It’s easy for new homeowners to assume that because they aren’t using their A/C during the colder months means there isn’t any maintenance to be done, but that’s not true. To keep your A/C healthy for the spring, winterizing your unit is incredibly important. This month we want to ensure all new homeowners understand why and how to best winterize their A/C units to prepare for our cold Kansas City winters.
During the winter months, water, ice, and other debris collect in and around your unit. If your A/C is not protected properly, these elements can clog, rust, and slowly deteriorate your unit. A/C units are costly to repair and replace, which is why winterizing each year is an important part of home ownership.
Step 1: Clean Your Unit
Throughout spring and summer, your A/C has most likely collected quite of bit of dust, dirt, and debris after months of operation. Cleaning your unit, both inside and out, is an important first step.
Use a wet cloth and run it over your unit. You’ll need to make sure that your A/C is completely dry before you continue winterizing, so cleaning during a warmer day will help.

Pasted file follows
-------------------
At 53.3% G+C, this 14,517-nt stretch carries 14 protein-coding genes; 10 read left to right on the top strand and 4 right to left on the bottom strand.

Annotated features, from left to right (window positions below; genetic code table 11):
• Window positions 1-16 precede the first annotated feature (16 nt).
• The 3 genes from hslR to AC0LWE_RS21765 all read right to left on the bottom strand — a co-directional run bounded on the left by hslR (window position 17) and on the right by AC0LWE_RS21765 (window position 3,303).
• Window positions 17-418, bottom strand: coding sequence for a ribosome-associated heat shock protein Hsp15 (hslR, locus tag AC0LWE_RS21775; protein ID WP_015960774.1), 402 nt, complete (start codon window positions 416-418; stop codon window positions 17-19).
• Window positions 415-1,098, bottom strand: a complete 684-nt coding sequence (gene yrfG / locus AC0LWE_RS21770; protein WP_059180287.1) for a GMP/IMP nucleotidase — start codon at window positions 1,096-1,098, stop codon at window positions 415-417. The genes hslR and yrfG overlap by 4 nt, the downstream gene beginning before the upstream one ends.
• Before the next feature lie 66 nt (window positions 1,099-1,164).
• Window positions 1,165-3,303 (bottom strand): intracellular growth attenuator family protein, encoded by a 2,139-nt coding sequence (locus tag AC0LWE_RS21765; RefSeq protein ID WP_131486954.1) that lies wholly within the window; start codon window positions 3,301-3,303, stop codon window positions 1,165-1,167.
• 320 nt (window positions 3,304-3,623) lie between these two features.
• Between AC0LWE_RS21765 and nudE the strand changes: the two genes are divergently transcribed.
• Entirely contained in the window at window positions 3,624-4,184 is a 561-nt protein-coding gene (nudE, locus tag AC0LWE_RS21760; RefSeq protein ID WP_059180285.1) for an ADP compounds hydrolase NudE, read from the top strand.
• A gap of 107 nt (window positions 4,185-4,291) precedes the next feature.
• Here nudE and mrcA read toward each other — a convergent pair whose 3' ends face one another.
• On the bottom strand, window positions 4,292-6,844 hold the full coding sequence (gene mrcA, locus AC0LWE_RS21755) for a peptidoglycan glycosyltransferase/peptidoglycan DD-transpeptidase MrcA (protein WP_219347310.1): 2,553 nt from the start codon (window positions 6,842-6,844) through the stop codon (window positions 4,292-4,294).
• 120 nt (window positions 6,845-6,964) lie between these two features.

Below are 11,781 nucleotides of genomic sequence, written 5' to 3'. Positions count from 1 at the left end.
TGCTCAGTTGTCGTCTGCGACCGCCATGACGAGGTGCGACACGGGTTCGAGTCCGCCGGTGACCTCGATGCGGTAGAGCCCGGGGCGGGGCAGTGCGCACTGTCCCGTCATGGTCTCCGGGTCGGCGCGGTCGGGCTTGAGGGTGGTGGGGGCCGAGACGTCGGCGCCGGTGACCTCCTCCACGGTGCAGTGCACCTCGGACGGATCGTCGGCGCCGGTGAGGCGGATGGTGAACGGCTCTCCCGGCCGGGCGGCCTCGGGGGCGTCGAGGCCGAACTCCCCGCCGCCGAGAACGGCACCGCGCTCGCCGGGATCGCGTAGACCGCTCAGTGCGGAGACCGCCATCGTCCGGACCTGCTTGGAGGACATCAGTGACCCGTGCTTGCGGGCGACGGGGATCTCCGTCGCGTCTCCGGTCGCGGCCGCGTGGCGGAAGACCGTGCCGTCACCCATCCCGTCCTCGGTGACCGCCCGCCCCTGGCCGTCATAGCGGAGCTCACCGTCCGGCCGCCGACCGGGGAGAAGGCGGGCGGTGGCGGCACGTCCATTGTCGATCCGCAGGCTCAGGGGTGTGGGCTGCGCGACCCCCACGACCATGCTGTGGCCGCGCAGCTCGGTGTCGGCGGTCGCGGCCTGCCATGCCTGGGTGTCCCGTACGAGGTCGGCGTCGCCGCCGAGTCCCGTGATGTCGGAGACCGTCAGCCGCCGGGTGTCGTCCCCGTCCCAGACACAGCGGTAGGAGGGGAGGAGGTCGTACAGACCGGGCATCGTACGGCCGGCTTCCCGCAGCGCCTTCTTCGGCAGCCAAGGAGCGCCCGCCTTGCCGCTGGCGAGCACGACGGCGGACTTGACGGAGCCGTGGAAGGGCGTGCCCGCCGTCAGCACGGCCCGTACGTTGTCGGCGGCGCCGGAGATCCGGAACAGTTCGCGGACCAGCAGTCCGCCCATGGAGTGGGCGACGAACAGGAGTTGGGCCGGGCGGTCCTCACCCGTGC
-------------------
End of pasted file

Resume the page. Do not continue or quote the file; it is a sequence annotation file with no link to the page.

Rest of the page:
After wiping your unit down, remove any debris found surrounding it. This can include sticks, leaves, and more. Removing this debris will discourage small animals from nesting in your A/C during the winter.
Step 2: Turn Off The Power
Before moving on, be sure to turn your A/C unit off. Even if you’ve never done it before, it’s simple! There is a physical on/off switch on the outdoor section of your unit, usually located under a metal or plastic lid.
Although it might be tempting, do not use the thermostat to turn off your unit. When a unit is turned off using the thermostat, it can switch back on whenever your home’s temperature rises. It is dangerous for your air conditioner to turn on during the winter, because water may get pulled into the coils and freeze your unit.
Step 3: Cover Your Unit
Before wrapping or covering your unit, be sure that it is fully dry. If water gets trapped under your covering, your A/C can rust throughout the winter. Once your unit is dry, cover it with a plastic or vinyl cover.
Covering or wrapping your unit will keep animals and debris from finding a home in your unused A/C, and will keep moisture and rust from damaging your unit.
Learning that your air conditioner has been damaged throughout the winter once summertime starts is the last thing you want. It can be expensive to get it repaired in time for the warmth. Avoid having to making repairs to your A/C unit by simply winterizing it this November.